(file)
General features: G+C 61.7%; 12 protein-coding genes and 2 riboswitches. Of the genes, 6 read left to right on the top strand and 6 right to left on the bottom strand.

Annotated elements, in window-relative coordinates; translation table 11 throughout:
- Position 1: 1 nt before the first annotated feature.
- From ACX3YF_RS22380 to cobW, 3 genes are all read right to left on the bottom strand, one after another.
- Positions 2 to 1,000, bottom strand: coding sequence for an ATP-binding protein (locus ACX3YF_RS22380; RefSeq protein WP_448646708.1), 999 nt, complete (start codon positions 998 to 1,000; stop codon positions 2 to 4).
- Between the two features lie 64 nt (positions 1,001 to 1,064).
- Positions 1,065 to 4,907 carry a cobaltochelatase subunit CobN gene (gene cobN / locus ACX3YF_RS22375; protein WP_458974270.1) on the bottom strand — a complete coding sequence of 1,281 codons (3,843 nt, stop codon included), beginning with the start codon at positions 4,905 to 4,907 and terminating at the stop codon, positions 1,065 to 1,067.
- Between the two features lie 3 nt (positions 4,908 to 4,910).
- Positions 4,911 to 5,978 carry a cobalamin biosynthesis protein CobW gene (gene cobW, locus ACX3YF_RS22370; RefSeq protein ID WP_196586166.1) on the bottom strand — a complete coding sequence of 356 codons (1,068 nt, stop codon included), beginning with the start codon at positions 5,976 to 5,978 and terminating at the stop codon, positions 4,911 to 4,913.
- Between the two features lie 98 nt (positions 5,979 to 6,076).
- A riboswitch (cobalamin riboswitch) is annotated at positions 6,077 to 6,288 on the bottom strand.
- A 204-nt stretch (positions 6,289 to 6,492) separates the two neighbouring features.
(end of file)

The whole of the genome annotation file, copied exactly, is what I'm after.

General features: G+C 61.7%; 12 protein-coding genes and 2 riboswitches. Of the genes, 6 read left to right on the top strand and 6 right to left on the bottom strand.

Annotated elements, in window-relative coordinates; translation table 11 throughout:
- Position 1: 1 nt before the first annotated feature.
- From ACX3YF_RS22380 to cobW, 3 genes are all read right to left on the bottom strand, one after another.
- Positions 2 to 1,000, bottom strand: coding sequence for an ATP-binding protein (locus ACX3YF_RS22380; RefSeq protein WP_448646708.1), 999 nt, complete (start codon positions 998 to 1,000; stop codon positions 2 to 4).
- Between the two features lie 64 nt (positions 1,001 to 1,064).
- Positions 1,065 to 4,907 carry a cobaltochelatase subunit CobN gene (gene cobN / locus ACX3YF_RS22375; protein WP_458974270.1) on the bottom strand — a complete coding sequence of 1,281 codons (3,843 nt, stop codon included), beginning with the start codon at positions 4,905 to 4,907 and terminating at the stop codon, positions 1,065 to 1,067.
- Between the two features lie 3 nt (positions 4,908 to 4,910).
- Positions 4,911 to 5,978 carry a cobalamin biosynthesis protein CobW gene (gene cobW, locus ACX3YF_RS22370; RefSeq protein ID WP_196586166.1) on the bottom strand — a complete coding sequence of 356 codons (1,068 nt, stop codon included), beginning with the start codon at positions 5,976 to 5,978 and terminating at the stop codon, positions 4,911 to 4,913.
- Between the two features lie 98 nt (positions 5,979 to 6,076).
- A riboswitch (cobalamin riboswitch) is annotated at positions 6,077 to 6,288 on the bottom strand.
- A 204-nt stretch (positions 6,289 to 6,492) separates the two neighbouring features.